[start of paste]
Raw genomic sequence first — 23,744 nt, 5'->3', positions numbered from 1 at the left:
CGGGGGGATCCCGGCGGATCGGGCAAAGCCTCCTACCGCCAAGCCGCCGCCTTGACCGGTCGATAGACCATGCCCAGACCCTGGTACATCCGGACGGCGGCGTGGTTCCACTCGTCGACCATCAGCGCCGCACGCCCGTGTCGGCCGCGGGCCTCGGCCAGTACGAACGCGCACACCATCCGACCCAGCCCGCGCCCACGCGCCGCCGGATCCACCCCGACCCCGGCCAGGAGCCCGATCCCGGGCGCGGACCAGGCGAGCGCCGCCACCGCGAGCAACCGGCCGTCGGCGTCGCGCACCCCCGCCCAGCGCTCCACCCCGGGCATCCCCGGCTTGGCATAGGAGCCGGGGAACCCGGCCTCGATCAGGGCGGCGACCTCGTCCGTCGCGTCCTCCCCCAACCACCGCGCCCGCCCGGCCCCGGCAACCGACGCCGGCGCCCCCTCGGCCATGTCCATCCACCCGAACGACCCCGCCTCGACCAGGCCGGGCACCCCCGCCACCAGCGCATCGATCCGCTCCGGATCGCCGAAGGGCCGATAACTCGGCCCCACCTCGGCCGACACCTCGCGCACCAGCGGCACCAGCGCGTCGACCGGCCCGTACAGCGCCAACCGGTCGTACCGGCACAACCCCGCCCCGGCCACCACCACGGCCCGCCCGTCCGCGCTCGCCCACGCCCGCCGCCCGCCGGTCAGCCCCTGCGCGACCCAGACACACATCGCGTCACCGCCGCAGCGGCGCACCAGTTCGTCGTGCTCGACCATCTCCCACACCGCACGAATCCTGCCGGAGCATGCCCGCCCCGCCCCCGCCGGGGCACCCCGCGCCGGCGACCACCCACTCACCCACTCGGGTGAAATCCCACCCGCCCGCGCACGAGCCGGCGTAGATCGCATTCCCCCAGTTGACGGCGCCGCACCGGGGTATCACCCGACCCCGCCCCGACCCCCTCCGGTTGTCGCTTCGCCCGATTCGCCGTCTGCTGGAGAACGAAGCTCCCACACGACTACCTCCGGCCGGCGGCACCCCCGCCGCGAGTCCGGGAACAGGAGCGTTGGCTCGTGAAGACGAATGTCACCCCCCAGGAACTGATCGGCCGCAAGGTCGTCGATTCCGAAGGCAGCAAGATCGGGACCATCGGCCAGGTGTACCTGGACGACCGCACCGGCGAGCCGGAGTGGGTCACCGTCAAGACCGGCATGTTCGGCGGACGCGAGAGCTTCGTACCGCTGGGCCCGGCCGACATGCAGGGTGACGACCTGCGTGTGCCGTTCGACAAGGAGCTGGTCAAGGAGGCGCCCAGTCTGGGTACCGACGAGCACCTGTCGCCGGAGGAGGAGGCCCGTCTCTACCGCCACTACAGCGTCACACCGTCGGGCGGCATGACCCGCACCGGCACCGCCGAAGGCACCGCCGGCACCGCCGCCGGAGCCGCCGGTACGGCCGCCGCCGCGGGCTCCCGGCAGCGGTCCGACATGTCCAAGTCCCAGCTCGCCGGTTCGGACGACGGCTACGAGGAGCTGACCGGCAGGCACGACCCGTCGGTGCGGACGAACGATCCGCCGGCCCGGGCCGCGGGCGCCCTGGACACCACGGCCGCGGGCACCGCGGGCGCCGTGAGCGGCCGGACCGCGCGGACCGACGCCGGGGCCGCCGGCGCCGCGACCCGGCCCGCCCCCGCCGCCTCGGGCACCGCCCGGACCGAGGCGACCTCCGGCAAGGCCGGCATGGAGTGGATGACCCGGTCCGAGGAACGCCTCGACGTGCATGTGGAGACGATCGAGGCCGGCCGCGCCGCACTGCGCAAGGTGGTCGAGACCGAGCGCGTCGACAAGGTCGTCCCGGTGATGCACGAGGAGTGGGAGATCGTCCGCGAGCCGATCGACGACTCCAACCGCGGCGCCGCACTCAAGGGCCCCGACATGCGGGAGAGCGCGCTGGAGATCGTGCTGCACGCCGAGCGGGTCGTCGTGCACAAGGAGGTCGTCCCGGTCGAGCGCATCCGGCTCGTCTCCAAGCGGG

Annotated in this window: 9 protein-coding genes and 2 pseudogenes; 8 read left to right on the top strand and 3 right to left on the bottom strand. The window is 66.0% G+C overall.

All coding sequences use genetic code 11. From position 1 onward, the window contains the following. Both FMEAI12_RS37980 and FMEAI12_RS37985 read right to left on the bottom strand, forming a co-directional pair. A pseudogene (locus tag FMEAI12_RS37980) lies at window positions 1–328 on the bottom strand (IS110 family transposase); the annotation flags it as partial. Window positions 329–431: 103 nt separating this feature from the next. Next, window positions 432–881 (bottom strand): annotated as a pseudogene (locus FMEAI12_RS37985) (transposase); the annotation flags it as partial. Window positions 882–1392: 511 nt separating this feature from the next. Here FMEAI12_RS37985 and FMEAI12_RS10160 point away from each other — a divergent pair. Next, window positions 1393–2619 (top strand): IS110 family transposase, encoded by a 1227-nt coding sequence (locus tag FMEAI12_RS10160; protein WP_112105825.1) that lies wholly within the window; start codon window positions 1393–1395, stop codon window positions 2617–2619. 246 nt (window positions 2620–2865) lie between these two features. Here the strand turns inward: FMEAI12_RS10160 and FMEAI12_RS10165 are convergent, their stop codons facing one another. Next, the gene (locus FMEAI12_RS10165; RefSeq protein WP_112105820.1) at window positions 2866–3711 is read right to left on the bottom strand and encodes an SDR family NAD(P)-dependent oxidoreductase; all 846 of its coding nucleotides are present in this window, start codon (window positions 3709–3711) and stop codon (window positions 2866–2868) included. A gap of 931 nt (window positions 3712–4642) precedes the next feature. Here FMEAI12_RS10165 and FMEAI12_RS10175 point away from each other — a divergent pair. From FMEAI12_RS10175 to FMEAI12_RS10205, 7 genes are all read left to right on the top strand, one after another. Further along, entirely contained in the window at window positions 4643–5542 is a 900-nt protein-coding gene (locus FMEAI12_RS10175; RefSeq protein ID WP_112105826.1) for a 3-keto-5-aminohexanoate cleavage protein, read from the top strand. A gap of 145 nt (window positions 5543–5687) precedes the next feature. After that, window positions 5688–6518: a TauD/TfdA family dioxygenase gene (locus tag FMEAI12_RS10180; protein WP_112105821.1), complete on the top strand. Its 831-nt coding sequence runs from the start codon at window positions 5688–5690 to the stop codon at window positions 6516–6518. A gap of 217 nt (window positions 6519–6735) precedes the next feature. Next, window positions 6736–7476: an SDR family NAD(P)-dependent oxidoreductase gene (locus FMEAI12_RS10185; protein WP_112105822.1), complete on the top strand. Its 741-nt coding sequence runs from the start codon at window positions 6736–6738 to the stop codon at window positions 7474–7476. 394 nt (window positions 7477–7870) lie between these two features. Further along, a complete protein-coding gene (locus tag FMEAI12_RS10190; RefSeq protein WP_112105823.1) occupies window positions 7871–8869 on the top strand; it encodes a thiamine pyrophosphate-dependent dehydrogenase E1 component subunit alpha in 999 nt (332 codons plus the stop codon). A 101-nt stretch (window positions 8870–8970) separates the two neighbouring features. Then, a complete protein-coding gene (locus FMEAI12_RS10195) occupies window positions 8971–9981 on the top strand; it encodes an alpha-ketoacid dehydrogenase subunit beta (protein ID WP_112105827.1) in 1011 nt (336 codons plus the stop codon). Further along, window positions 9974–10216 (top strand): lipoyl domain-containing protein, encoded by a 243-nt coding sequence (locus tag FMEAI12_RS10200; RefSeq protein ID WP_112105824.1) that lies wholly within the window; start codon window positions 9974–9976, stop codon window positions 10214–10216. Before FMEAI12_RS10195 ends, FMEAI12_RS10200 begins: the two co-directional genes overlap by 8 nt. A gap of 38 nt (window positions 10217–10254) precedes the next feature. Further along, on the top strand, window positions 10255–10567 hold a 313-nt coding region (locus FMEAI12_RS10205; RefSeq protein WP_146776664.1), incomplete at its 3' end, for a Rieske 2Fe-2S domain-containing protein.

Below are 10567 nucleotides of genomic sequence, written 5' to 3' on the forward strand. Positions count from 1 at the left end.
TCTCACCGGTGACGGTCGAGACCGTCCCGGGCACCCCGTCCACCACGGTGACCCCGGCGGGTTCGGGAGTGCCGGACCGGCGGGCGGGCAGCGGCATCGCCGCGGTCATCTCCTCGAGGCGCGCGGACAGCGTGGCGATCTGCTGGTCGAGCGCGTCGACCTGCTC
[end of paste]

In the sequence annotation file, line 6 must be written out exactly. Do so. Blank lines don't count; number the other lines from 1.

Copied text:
TCTCACCGGTGACGGTCGAGACCGTCCCGGGCACCCCGTCCACCACGGTGACCCCGGCGGGTTCGGGAGTGCCGGACCGGCGGGCGGGCAGCGGCATCGCCGCGGTCATCTCCTCGAGGCGCGCGGACAGCGTGGCGATCTGCTGGTCGAGCGCGTCGACCTGCTC